12 Ways To Manage Public Speaking Anxiety
According to The Washington Post, public speaking is the number one phobia in America today. It may surprise you to know that even many celebrities have had to overcome fears of speaking in front of others. Warren Buffett was so "terrified" of speaking in front of a group of fellow students in college that he would avoid classes so that he didn't have to. And Warren Buffett isn't the only famous person who had from public speaking anxiety: Abraham Lincoln, Mahatma Gandhi and Harrison Ford are just a few of the others.
So, if you do have public speaking anxiety, take comfort in knowing you’re in good company. Also, rest assured that you can overcome your public speaking anxiety just as thousands of others have.
Fear Of Public Speaking
For the most part, we may be fearful of being judged by our peers. When we stand on a stage in front of an audience, no matter how big or small, we might feel fearful that the scrutiny of the audience could expose our faults and weaknesses and that we might not be accepted. Our fight-or-flight response can be triggered, and we may feel naked and vulnerable.
Public speaking anxiety—often called communication apprehension—can also be due to social anxiety disorder. In fact, fear of public speaking is one of the symptoms of social anxiety disorder, also known as social phobia, as laid out by the American Psychiatric Association in the Diagnostic and Statistical Manual of Mental Disorders.
Ways To Getting Rid Of Public Speaking Anxiety
So if you get ready to speak and find your stomach is in a knot or notice your palms are sweaty and your mouth dry, here are 12 things that you can do to overcome public speaking anxiety.
# 1 Don't Expect Perfection
No one can give a 100% perfect speech or presentation, not even the most admired public speakers. Instead of setting yourself up for failure by expecting yourself to be perfect, rather attempt to reduce your public speaking anxiety by being the best that you can be.
#2 Don't Try To Be Someone Else
Steve Jobs used lots of slides and always wore a black turtleneck and blue jeans. Yes, he was a compelling speaker, but you may be more successful if you tell personal stories and wear a suit. Watch and learn from the best public speakers but don't try and be them. You have your style and message and trying to be someone else can increase your public speaking anxiety.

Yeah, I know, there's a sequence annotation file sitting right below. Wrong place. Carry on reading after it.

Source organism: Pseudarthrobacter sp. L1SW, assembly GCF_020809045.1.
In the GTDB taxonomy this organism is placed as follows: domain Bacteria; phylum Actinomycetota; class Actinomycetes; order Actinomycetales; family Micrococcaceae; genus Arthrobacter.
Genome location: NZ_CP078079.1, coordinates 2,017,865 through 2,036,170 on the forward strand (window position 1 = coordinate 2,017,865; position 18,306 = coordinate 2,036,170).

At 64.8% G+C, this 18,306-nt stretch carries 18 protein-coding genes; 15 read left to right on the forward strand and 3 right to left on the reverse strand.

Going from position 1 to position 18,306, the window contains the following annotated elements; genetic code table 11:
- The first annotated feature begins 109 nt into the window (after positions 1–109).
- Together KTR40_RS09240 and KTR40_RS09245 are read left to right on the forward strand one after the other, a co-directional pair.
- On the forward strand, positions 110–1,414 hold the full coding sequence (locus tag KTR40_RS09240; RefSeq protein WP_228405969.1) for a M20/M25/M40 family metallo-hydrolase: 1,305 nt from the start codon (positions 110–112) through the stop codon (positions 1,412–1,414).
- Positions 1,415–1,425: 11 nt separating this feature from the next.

#3 Put It In Perspective
What is the worst thing that can happen? Everything goes wrong and you burst into tears, or you get booed off the stage, or a multitude of other embarrassing things? The chances are that you've been embarrassed before and you will be again and you will be okay just as you survived it the first time. Public speaking does not define who you are; it's just a small part of you learning something new.
When you feel nervous and get worried that you’re going to embarrass yourself, think about Neill Armstrong, the first man who set foot on the moon. He fluffed his lines in front of the entire world, and he's still a hero. He was so embarrassed that he denied it for years before finally accepting that he did indeed mess up. But he was the first man on the moon and making a public speaking mistake didn't define who he was. It definitely wasn't the worst thing that could happen.
#4 Remember Why You're Doing It
You're not standing on a stage in front of an audience to terrify yourself. You're not there to impress or be loved. No, you have information or a message you want to convey; your sole purpose is likely to teach, inform and help; nothing else. The less you worry about yourself and what others are thinking of you, and the more passionate you are about your subject, the more likely you are to carry the audience along with you. Positive thoughts and remembering why you’re there in the first place can make a big difference.
#5 Prepare, Prepare
Prepare your speech or presentation thoroughly. Do plenty of research, write down what you'll say, and edit and proofread it over and over again until you're ready to present. Make a list of everything you'll need on the day and make sure that electronic equipment like your laptop, projector or interactive whiteboard is available on the day and that everything is in good working order. If you're not handy with setting up electronic equipment, get someone to help you on the day. Your anxiety levels can rise to the roof if something isn't working or if you didn’t have time to get ready.
A Mark Twain quote says: "It usually takes me more than three weeks to prepare a good impromptu speech."
#6 Practice (and then practice some more)